Conservation officers work to release a deer that had gotten its head and antlers caught in a barbed wire fence and nylon mesh in the Koksilah Road area on the evening of Nov. 6 (Submitted photo)

Duncan conservation officers warn not to eat meat from tagged deer

“…it was immobilized with drugs that make it unfit for human consumption.”

Conservation officers are warning the public not to consume any part of a deer that may have been taken from the Koksilah Road area sporting a yellow ear tag during the evening of Nov. 6.

Officer Scott Norris said a Black-tailed buck that had gotten its head and antlers tangled in a barbed wire fence with nylon netting was reported and officers went to the scene to see if they could help it.

He said there was no way to tell how long the deer was there, but the officers used immobilizing drugs for the delicate procedure to release him.

Once the deer was finally free of the wire and netting, it was tagged with the yellow tag in its ear with an identification number and a ministry telephone number on it and then allowed time to recover from the drugs.

Norris said when the deer was finally awake, the conservation officers asked the home owner to check on it a few hours later to make sure it had fully recovered from the drugs, but he reported that he found the deer dead where it was left when he went to check on it.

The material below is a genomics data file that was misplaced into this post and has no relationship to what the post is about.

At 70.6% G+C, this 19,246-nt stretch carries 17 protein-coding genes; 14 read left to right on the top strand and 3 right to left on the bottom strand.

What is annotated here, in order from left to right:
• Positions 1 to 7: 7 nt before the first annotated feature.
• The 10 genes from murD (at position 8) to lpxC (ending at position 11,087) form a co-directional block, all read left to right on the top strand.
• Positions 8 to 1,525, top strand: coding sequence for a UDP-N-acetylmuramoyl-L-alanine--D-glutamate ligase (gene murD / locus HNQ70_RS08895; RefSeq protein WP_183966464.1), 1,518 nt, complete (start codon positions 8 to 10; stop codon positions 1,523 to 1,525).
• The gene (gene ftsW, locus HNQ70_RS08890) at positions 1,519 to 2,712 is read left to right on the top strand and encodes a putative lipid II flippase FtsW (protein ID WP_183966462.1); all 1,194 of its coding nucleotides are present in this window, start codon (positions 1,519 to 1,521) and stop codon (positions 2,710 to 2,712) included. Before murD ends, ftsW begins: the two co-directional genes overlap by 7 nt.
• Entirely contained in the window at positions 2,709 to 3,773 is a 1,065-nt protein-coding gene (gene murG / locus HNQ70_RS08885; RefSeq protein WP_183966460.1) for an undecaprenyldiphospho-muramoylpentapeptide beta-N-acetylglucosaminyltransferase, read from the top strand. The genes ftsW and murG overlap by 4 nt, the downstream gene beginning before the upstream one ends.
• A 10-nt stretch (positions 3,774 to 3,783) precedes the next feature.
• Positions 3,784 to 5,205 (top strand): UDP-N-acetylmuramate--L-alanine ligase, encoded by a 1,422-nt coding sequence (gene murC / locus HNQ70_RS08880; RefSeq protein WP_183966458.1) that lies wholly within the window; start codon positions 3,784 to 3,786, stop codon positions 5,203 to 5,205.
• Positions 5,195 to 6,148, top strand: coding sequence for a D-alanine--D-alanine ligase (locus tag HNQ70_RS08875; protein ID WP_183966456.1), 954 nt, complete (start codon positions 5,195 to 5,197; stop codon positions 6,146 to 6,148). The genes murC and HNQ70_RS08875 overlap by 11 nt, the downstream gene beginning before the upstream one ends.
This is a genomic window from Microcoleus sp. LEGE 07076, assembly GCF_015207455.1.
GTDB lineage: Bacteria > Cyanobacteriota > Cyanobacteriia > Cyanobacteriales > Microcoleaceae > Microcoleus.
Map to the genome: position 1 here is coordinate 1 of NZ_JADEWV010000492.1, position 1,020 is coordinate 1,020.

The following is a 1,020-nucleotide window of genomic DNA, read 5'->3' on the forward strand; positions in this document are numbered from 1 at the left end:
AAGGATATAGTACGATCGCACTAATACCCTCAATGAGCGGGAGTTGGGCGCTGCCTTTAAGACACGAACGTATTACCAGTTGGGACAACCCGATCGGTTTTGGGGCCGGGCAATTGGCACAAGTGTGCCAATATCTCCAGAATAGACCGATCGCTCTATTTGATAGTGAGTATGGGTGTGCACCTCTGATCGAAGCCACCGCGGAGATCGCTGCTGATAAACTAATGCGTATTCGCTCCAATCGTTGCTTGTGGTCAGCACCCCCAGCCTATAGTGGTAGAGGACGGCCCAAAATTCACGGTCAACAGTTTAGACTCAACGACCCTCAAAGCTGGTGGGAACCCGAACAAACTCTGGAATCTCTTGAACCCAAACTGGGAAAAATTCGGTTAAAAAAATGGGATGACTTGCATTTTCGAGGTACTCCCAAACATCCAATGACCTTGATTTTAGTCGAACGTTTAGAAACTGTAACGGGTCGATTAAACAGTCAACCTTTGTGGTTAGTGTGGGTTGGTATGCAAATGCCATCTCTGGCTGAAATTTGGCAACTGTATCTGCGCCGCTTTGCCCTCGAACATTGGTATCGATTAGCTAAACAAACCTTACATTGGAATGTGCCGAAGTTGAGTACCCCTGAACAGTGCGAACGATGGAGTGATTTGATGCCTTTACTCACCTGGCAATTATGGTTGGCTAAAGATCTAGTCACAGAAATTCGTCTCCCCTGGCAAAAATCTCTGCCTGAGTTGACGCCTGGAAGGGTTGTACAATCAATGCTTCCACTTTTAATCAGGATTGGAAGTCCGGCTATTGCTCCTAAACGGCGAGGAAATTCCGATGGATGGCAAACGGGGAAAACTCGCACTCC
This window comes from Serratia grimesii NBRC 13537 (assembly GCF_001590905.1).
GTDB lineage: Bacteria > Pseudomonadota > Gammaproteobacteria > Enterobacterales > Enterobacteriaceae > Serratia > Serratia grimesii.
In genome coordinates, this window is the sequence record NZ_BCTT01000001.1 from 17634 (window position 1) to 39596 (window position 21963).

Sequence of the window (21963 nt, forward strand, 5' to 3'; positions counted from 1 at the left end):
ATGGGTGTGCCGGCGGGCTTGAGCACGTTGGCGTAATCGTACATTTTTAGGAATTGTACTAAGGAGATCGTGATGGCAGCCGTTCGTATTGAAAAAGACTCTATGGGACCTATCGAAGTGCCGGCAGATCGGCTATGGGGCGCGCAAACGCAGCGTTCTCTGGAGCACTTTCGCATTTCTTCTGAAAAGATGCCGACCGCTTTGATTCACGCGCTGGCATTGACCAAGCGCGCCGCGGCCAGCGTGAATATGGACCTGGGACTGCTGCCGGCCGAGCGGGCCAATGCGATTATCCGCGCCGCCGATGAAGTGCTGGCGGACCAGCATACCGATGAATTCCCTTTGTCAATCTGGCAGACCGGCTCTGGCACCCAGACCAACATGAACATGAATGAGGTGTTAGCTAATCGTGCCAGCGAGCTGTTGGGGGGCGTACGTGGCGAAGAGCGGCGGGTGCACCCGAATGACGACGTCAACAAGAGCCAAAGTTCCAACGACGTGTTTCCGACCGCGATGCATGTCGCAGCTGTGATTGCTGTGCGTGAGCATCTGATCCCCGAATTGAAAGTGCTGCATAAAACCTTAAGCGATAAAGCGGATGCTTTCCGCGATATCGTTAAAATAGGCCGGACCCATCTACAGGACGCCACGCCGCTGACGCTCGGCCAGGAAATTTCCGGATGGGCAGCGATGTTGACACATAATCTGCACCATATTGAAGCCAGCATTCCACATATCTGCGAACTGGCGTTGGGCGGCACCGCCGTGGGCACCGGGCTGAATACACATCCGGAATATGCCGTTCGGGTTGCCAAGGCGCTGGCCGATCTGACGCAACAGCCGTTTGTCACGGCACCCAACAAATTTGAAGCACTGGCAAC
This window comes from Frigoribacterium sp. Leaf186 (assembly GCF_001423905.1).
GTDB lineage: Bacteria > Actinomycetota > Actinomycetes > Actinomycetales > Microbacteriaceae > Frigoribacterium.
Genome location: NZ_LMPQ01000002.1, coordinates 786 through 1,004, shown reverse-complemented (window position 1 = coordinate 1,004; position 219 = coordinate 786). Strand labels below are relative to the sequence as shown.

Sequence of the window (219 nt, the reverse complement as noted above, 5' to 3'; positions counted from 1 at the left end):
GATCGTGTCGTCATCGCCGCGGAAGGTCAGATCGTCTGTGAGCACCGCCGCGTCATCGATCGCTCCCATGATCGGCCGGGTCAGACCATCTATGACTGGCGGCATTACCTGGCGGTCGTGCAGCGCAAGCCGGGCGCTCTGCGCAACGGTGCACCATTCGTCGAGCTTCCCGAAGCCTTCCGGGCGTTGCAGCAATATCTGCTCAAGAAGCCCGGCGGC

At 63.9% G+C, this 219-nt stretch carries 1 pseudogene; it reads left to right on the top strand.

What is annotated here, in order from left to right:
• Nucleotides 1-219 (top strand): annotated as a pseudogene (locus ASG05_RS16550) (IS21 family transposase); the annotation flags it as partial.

He said that when conversation officers arrived for the second time, they discovered that the deer was gone.

“Maybe the homeowner was mistaken about the deer being dead and it managed to get up and walk away,” Norris said.

“But if someone did take it, they should know it was immobilized with drugs that make it unfit for human consumption.”

Norris said that if anyone has any information on the deer and/or who may have taken it, they should call 1-877-952-7277.

“They can remain anonymous if they choose,” he said.

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